Introduction: The Monty Hall Problem
Back in 1963, a new television show premiered in the United States called Let’s Make a Deal. In this show the host, Monty Hall, would choose people from the audience to play games where they could win fabulous prizes from large amounts of money, furniture, and new cars. They also had a chance to win a ZONK (a bad prize that means the person lost). Many of these games seemed to be based on random chance. You may have to choose between something in a box and something behind a curtain, which gives a 50/50 (50%) chance of getting the good prize. However, there was one game that seemed to follow these rules but instead boggled mathematicians for decades.
The game begins with Monty Hall showing 3 doors to which he knows what is behind each door. Behind 2 doors is a Goat (the ZONK) and behind one door is a brand-new car. The person picks their door (Door #1), but before it is opened Monty Hall opens another one of the doors (Door #2) to show a goat. Monty Hall then asks the person if they would like to switch their door or keep what they started with. What would you do?
Many would think that they should keep their original door as to go with their “gut instinct” as it’s a 50/50 chance now that one door is opened. One door has a car and one door has a goat, but there have always been 2 goats in play. Math shows us then that it is actually better to switch as you actually have a 2/3 chance of getting the car.
Think of it like this:
There are 100 doors with 99 having goats behind them and only 1 has a car. You have a 1/100 chance of getting the car on the first try. Monty Hall then opens every other door except for door number 100 and your door to show the goats. He either chose that door randomly since you were lucky and got the car with a 1/100 chance OR he chose it because it has the car behind it, which is at a 99/100 chance. Which odds would you choose?
Probability – the extent to which an event is likely to occur, measured by the ratio of the favorable cases to the whole number of cases possible.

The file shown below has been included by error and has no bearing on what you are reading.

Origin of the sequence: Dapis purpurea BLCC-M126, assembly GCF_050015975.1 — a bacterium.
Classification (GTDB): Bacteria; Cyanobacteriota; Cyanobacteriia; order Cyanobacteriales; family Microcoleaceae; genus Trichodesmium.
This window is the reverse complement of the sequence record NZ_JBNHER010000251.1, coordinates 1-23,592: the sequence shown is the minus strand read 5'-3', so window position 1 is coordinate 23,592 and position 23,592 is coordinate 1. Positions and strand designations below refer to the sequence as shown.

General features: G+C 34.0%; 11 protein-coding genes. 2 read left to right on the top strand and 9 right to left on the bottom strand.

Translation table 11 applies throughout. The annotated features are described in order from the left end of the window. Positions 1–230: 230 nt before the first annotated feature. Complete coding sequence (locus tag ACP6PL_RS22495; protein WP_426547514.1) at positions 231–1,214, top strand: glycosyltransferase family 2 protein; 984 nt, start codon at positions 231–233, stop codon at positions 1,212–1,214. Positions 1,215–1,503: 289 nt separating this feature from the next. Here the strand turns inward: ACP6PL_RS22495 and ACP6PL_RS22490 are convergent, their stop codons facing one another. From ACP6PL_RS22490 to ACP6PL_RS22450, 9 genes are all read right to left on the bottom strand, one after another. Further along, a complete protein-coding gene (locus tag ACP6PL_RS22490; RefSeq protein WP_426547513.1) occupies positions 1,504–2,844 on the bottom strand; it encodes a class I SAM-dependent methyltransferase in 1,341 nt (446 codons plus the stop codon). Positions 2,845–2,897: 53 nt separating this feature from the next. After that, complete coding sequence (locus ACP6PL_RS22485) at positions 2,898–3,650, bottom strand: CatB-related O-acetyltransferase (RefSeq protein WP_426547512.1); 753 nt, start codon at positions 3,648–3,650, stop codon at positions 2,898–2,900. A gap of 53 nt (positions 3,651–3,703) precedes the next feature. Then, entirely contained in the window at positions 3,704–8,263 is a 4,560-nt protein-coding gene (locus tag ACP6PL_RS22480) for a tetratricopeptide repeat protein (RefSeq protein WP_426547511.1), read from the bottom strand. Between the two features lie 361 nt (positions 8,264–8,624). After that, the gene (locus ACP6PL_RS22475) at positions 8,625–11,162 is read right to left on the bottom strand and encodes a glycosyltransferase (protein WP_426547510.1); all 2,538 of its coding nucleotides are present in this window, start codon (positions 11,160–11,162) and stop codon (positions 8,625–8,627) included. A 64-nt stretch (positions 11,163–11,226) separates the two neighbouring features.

- 1 piece of Paper
- Pen/Pencil/Other Writing Utensil
- Coloring Utensils
Step 1: Building Directions (Part 1)
: Take the piece of paper and mark the 11in (8 cm) side every 3in (8 cm) with the ruler. Use the back of the ruler as a straight edge to make a line all the way across the paper. With the scissors cut along the lines to create three 3 in (8 cm) wide papers and 1 smaller strip.
Step 2: Building Direction (part 2)
On the smaller piece of paper, mark every 2in (5cm) on the 8 ½ in (22 cm) side. Use the back of the ruler as a straight edge to make lines across. Use the scissors to cut along the lines to make even boxes. You will only need to use 3.
Step 3: Decorate
Decorate the large pieces to look like doors and label them “1”, “2”, and “3”. On 2 of the small pieces, label them as a “ZONK” and the other as the prize of your choice. Feel free to be as simple or complex in your decorations as you desire.
Step 4: How to Play the Game
Choose one person to be the host (Monty Hall). This person will hide the prizes behind the doors without the other person knowing. The host must be able to remember what prizes are behind what doors.
Step 5: Player's Choice
Have the player choose one door as “Their Door”. Have the Host open one of the doors with a ZONK behind it that is not the player’s chosen door. The host will then offer to for the player to switch doors if they choose. (The trick is based on the 2/3 chance, they should but it will only work for the long term).
Step 6: The Big Reveal!
The Host can now show the other doors and their prizes to reveal if the player won or lost. Repeat the experiment over a different number of times (10, 20, 30, etc.) and see how many times the person wins after switching and after not switching. Do they win more by switching or keeping their original door?
Step 7: Further Exploration and Sources
Further Exploration and Sources
The Monty Hall Problem on Numberphile – Video Playlist
The Monty Hall Problem - VSauce (14 mins)
The Monty Hall Problem – Explianed – AsapSCIENCE (2 ¾ mins)
The Monty Hall Problem – Science City Video*